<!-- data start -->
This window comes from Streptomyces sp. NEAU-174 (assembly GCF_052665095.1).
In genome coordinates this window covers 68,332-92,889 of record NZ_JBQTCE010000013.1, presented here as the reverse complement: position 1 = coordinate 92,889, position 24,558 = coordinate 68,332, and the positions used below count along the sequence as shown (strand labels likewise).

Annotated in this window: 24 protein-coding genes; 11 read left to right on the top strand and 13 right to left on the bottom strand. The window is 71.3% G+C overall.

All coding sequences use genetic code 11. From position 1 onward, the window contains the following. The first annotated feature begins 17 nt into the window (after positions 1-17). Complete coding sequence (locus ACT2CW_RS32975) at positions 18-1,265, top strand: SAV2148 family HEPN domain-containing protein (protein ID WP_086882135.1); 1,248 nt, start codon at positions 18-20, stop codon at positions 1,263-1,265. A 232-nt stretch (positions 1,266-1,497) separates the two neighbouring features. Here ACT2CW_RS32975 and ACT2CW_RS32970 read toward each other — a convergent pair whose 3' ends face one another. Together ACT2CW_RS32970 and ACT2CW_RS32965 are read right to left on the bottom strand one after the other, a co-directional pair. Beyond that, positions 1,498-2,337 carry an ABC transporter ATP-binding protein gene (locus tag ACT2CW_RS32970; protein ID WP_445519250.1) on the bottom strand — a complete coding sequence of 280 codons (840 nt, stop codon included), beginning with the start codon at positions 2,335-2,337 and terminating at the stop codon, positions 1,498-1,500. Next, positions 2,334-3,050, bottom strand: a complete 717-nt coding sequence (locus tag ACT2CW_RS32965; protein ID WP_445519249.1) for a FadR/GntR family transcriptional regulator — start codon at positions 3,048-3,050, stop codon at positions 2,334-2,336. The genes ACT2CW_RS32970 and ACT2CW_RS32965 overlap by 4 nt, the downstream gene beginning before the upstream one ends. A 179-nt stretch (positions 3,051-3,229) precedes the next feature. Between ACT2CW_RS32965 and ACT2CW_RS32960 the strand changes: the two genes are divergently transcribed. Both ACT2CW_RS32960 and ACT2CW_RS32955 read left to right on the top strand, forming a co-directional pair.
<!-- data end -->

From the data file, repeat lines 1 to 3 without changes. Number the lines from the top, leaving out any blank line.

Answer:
This window comes from Streptomyces sp. NEAU-174 (assembly GCF_052665095.1).
In genome coordinates this window covers 68,332-92,889 of record NZ_JBQTCE010000013.1, presented here as the reverse complement: position 1 = coordinate 92,889, position 24,558 = coordinate 68,332, and the positions used below count along the sequence as shown (strand labels likewise).

Annotated in this window: 24 protein-coding genes; 11 read left to right on the top strand and 13 right to left on the bottom strand. The window is 71.3% G+C overall.